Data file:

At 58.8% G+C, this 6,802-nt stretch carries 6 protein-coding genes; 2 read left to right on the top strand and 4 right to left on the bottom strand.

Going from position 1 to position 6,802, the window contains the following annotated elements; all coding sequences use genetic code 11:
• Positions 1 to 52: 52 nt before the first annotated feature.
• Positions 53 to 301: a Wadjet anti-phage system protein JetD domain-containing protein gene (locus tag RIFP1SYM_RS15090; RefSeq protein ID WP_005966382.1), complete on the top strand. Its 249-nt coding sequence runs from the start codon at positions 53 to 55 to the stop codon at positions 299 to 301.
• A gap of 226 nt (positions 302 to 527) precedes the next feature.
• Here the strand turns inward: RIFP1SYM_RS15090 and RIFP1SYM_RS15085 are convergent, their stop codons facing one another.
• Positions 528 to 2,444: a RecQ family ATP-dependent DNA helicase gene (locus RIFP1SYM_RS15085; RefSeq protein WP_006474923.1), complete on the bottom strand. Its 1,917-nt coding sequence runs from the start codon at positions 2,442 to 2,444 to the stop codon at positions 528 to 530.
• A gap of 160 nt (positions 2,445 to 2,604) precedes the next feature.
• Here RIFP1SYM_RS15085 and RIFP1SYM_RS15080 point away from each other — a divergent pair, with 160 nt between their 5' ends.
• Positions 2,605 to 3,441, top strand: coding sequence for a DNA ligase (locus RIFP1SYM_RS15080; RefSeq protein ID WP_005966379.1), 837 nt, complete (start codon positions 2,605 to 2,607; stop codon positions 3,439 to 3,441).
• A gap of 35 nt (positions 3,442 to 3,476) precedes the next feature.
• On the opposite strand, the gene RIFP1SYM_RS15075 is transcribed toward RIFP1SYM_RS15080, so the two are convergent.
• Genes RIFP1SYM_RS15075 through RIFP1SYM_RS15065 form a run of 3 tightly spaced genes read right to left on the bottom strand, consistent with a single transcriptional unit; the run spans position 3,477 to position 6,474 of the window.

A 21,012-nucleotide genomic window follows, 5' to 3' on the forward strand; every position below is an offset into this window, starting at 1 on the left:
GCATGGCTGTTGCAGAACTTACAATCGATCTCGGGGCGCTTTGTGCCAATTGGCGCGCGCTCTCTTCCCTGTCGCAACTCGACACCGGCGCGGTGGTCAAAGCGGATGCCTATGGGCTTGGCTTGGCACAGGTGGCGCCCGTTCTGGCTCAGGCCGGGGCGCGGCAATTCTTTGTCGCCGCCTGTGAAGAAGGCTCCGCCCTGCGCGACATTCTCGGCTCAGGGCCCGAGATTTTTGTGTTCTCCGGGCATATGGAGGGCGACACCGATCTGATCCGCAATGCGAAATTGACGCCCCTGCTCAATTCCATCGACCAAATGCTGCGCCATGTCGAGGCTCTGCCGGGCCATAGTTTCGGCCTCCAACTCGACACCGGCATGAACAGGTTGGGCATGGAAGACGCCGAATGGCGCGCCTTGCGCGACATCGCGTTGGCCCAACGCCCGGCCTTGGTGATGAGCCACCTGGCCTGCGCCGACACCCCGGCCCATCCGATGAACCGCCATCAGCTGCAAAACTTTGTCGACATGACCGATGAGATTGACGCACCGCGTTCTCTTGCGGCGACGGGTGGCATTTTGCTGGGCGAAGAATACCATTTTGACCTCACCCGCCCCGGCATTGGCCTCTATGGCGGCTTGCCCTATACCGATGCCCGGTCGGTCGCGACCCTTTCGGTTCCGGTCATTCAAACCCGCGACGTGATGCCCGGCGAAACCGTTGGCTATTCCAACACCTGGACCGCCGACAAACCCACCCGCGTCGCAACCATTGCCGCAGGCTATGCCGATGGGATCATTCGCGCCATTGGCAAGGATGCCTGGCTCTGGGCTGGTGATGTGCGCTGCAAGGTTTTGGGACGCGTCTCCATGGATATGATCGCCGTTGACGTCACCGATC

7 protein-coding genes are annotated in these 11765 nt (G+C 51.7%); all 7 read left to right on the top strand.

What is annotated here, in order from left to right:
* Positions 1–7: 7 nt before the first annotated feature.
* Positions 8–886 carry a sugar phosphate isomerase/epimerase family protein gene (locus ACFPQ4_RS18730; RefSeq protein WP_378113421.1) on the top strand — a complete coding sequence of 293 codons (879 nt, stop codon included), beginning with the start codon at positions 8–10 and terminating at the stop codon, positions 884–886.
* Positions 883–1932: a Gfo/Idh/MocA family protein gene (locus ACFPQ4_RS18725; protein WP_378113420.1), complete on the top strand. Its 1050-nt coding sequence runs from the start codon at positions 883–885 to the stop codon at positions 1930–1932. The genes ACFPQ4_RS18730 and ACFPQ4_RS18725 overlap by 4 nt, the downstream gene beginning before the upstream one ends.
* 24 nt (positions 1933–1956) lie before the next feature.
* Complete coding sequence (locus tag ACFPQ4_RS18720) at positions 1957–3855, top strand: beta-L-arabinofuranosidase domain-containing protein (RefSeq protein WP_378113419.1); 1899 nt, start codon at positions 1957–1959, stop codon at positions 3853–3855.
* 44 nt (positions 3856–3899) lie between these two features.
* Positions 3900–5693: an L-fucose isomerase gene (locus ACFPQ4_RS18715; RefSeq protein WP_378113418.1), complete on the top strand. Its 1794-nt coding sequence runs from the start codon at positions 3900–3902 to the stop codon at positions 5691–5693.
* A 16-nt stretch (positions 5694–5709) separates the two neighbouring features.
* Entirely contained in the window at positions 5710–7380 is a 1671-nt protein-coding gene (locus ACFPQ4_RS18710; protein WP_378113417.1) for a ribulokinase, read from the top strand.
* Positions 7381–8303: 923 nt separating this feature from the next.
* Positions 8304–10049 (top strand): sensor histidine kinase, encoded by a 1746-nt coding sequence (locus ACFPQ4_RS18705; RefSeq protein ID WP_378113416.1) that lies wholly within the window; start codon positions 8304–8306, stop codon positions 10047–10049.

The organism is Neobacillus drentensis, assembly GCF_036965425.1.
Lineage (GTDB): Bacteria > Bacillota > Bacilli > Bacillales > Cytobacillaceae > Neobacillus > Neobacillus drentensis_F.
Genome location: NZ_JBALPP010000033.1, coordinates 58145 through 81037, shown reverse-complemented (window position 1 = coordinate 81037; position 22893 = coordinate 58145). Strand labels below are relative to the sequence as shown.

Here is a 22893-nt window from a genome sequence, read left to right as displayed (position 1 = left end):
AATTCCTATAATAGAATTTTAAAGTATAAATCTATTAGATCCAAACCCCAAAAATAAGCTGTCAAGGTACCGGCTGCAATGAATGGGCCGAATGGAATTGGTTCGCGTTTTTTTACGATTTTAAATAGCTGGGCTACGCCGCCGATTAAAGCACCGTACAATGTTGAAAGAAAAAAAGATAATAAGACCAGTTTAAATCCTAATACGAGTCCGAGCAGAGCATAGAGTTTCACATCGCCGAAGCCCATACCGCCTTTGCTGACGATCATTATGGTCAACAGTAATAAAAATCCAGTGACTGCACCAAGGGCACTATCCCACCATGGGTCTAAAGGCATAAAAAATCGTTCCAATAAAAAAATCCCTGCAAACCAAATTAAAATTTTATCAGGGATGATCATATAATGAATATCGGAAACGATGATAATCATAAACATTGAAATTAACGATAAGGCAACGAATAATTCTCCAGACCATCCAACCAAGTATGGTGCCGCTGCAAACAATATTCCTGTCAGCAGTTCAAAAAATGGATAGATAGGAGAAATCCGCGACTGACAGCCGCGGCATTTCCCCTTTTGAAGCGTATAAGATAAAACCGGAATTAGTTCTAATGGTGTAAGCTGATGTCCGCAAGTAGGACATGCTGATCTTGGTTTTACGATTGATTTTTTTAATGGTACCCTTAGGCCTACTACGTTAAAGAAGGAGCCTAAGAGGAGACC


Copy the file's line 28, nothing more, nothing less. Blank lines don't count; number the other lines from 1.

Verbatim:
* Positions 8304–10049 (top strand): sensor histidine kinase, encoded by a 1746-nt coding sequence (locus ACFPQ4_RS18705; RefSeq protein ID WP_378113416.1) that lies wholly within the window; start codon positions 8304–8306, stop codon positions 10047–10049.